Mickey Newbury paved the road from Houston to Nashville for a Hells Angels-ish, hard-drinking, hard-drugging gaggle of songwriters who, like Newbury, would go on to make a serious mark on Music City.
Ornery, belligerent, cocky, literary, opinionated and super-talented, this group of Houston transplants would turn staid old Nashville on its lyrical ear. They also set the bar for how to succeed in Nashville without selling your soul to the labels or the conservative machine that runs both the town and the industry.
Steve Young: Young's ties to Houston are minimal, but important nonetheless. He attended high school in Beaumont during a thriving period when people like the Big Bopper and George Jones also lived there, a time when Beaumont's Johnny Preston could have a huge national hit like "Running Bear Loves Little White Dove" and still live down the street.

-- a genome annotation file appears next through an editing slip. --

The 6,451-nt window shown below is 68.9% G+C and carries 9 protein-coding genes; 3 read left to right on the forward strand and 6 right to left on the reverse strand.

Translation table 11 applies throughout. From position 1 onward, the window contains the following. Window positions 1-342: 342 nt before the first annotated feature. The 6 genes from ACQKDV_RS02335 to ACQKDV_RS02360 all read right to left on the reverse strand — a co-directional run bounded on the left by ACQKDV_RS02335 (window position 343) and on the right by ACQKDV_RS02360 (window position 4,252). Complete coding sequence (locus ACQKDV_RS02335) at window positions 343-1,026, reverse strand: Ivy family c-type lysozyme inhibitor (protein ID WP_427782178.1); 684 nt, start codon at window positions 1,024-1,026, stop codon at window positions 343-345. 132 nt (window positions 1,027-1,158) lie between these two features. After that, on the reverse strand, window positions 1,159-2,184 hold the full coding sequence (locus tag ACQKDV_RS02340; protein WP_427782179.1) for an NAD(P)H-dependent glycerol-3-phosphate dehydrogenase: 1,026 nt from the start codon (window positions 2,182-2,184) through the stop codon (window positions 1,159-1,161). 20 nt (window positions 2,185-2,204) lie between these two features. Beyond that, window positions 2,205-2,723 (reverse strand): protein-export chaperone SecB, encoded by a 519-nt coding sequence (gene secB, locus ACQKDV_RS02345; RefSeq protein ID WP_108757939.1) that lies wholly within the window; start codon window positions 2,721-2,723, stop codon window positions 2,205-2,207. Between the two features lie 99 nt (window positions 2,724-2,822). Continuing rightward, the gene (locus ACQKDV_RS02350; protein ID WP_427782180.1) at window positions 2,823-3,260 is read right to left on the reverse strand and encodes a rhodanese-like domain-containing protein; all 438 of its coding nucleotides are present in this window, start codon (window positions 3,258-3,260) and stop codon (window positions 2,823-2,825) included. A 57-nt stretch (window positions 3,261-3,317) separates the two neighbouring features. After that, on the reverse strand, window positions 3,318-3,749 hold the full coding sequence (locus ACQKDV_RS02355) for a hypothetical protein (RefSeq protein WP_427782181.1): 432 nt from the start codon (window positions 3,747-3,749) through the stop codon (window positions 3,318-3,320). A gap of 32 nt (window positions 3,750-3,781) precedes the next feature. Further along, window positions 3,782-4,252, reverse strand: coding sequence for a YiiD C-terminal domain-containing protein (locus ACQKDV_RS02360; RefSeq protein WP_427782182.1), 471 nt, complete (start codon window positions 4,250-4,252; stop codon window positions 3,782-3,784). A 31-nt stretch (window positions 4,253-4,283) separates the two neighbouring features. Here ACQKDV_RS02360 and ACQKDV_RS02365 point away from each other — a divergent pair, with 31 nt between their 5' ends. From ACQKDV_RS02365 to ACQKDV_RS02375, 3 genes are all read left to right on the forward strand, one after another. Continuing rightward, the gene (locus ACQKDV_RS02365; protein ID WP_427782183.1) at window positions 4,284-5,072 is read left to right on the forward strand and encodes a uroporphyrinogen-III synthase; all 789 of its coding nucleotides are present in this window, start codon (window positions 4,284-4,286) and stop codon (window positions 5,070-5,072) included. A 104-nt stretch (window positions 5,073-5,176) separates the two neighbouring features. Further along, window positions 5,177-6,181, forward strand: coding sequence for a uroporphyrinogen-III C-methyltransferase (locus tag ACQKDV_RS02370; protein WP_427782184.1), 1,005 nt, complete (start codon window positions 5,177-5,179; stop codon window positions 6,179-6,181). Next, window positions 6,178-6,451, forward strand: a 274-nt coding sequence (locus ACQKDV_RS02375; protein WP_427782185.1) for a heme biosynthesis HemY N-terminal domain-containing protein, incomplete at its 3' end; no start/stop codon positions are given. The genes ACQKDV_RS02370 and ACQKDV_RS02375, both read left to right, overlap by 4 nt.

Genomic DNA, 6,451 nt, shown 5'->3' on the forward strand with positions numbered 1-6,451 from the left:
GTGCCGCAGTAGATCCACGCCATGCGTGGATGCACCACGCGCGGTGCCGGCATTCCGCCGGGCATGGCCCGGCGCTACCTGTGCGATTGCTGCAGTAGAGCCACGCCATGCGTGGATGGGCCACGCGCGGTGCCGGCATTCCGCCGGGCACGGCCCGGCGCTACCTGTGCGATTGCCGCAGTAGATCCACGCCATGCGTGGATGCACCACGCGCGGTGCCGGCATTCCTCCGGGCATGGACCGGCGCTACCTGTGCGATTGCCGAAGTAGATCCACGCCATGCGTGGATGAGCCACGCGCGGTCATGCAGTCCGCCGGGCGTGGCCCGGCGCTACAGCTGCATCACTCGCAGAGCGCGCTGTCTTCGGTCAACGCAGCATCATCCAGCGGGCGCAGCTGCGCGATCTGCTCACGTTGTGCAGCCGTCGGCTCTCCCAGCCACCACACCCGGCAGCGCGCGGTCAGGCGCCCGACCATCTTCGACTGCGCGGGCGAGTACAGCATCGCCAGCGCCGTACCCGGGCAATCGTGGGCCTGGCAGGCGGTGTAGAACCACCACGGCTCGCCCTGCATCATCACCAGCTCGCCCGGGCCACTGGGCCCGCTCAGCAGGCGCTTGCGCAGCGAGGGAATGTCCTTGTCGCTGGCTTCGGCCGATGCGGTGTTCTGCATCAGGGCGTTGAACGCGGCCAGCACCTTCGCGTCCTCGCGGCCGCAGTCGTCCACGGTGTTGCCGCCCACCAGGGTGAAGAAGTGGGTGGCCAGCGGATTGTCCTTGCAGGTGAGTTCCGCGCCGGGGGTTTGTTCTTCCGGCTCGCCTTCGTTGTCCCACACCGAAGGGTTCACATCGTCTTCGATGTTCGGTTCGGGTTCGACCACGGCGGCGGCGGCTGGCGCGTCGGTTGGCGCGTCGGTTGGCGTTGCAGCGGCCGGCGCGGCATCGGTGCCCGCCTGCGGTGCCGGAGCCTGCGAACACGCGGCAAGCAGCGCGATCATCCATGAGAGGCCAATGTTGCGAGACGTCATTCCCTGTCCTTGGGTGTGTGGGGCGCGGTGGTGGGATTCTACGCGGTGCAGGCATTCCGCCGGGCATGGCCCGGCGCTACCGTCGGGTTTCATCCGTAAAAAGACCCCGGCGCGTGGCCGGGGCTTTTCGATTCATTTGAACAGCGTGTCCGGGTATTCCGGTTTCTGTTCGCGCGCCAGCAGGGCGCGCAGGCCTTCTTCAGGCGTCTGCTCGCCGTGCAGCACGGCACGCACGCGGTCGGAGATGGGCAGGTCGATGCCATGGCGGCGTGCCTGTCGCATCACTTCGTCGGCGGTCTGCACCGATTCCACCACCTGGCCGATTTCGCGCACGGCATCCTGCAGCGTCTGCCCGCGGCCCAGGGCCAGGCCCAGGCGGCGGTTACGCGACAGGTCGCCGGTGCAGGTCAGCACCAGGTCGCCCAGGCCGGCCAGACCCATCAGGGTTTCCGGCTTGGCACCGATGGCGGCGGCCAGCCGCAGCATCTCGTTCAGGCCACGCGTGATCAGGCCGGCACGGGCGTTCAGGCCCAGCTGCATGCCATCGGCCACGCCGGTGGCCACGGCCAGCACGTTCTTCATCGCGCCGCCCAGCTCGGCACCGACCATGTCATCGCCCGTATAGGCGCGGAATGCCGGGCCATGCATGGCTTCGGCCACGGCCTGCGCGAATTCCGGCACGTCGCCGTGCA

Absorbing blues, folk, country and regional sounds, even in high school (Johnny Winter was in his graduating class), Young was already on his Zen-mystical musical and poetic journey, which would eventually find him in California at the forefront of country-rock with the Flying Burrito Brothers and Dillard and Clark.
But Young's biggest influence was in Nashville, ironically, where he had a brief major-label recording deal with RCA and contributed key anthems to artists like Waylon Jennings ("Lonesome, On'ry and Mean"), who was leading the charge for artists to take back artistic control of their recordings; this eventually evolved into the Outlaw Movement and went mainstream.
Young's two albums for RCA, Renegade Picker and No Place to Fall (the title track was a Townes Van Zandt composition), are collector's items, although Young has at times distanced himself from them for being "too country" and aimed too much at the commercial-country audience.